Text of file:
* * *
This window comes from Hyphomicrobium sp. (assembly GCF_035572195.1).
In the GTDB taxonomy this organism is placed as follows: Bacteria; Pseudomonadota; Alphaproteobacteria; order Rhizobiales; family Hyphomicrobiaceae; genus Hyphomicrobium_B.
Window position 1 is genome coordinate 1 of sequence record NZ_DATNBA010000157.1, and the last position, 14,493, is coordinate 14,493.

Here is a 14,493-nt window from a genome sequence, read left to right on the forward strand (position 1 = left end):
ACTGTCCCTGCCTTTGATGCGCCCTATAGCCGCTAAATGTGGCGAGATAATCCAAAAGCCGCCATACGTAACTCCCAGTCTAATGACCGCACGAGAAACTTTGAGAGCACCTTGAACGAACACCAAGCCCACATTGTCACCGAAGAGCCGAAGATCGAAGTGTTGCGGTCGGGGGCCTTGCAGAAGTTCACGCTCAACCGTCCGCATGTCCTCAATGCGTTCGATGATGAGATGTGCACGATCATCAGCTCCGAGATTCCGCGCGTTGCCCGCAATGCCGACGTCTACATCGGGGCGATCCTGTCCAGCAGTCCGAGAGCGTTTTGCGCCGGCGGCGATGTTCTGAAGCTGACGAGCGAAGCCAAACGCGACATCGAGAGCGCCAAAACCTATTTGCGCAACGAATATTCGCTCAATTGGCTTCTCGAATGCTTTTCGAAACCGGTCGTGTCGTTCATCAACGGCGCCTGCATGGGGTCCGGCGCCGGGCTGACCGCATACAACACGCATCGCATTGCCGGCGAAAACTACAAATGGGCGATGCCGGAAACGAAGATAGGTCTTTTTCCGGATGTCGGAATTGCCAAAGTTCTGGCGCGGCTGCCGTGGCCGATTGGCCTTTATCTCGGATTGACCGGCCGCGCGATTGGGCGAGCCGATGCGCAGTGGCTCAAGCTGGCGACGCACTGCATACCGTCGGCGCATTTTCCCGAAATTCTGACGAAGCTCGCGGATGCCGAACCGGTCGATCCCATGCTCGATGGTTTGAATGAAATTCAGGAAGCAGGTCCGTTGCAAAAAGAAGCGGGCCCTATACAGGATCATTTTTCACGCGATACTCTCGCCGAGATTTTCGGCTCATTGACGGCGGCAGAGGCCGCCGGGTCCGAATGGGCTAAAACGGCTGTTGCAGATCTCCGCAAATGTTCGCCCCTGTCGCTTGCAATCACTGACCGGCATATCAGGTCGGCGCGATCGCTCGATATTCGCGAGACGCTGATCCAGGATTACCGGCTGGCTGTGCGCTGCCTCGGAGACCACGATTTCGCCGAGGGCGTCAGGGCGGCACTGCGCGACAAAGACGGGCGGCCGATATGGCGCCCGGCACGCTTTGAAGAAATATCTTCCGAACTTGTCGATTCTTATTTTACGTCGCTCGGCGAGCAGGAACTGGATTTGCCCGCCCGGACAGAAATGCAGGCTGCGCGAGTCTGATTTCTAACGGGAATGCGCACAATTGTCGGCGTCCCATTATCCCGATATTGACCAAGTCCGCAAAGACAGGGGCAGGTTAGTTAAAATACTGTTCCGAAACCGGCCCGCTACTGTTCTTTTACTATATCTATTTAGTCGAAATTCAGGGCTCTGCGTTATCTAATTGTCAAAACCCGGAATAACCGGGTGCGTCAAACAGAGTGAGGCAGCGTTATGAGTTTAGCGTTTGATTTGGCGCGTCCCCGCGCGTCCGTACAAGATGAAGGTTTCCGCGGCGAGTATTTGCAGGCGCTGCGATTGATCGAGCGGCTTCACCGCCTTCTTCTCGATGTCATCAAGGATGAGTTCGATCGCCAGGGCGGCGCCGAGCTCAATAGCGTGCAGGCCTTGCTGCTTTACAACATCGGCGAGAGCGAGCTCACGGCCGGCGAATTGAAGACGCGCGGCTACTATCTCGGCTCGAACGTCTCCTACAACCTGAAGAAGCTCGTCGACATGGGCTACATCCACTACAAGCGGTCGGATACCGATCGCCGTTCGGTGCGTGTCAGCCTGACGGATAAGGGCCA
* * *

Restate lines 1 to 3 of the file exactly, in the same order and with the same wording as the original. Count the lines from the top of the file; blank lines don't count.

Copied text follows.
This window comes from Hyphomicrobium sp. (assembly GCF_035572195.1).
In the GTDB taxonomy this organism is placed as follows: Bacteria; Pseudomonadota; Alphaproteobacteria; order Rhizobiales; family Hyphomicrobiaceae; genus Hyphomicrobium_B.
Window position 1 is genome coordinate 1 of sequence record NZ_DATNBA010000157.1, and the last position, 14,493, is coordinate 14,493.